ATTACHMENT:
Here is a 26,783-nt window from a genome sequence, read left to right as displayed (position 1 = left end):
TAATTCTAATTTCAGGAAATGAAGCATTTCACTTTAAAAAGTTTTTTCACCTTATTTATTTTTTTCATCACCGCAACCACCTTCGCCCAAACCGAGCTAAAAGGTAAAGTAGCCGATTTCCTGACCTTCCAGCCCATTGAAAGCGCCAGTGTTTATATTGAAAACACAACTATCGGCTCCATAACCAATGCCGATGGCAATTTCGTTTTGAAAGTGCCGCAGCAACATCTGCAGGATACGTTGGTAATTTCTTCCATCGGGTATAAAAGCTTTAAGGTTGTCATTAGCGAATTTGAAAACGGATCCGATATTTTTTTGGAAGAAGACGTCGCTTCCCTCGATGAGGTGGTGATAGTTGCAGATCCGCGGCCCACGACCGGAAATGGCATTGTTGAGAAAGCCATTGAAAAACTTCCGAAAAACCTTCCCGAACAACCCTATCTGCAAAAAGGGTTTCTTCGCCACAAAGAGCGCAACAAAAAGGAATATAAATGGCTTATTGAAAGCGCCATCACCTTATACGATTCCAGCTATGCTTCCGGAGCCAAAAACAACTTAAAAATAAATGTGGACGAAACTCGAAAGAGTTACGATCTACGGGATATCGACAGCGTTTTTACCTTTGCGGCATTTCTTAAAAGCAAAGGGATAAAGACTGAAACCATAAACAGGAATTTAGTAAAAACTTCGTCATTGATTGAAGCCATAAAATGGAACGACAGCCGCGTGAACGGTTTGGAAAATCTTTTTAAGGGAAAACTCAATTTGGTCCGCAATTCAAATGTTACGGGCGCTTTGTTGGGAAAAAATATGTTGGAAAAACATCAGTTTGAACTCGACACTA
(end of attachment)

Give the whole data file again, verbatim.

Here is a 26,783-nt window from a genome sequence, read left to right as displayed (position 1 = left end):
TAATTCTAATTTCAGGAAATGAAGCATTTCACTTTAAAAAGTTTTTTCACCTTATTTATTTTTTTCATCACCGCAACCACCTTCGCCCAAACCGAGCTAAAAGGTAAAGTAGCCGATTTCCTGACCTTCCAGCCCATTGAAAGCGCCAGTGTTTATATTGAAAACACAACTATCGGCTCCATAACCAATGCCGATGGCAATTTCGTTTTGAAAGTGCCGCAGCAACATCTGCAGGATACGTTGGTAATTTCTTCCATCGGGTATAAAAGCTTTAAGGTTGTCATTAGCGAATTTGAAAACGGATCCGATATTTTTTTGGAAGAAGACGTCGCTTCCCTCGATGAGGTGGTGATAGTTGCAGATCCGCGGCCCACGACCGGAAATGGCATTGTTGAGAAAGCCATTGAAAAACTTCCGAAAAACCTTCCCGAACAACCCTATCTGCAAAAAGGGTTTCTTCGCCACAAAGAGCGCAACAAAAAGGAATATAAATGGCTTATTGAAAGCGCCATCACCTTATACGATTCCAGCTATGCTTCCGGAGCCAAAAACAACTTAAAAATAAATGTGGACGAAACTCGAAAGAGTTACGATCTACGGGATATCGACAGCGTTTTTACCTTTGCGGCATTTCTTAAAAGCAAAGGGATAAAGACTGAAACCATAAACAGGAATTTAGTAAAAACTTCGTCATTGATTGAAGCCATAAAATGGAACGACAGCCGCGTGAACGGTTTGGAAAATCTTTTTAAGGGAAAACTCAATTTGGTCCGCAATTCAAATGTTACGGGCGCTTTGTTGGGAAAAAATATGTTGGAAAAACATCAGTTTGAACTCGACACTA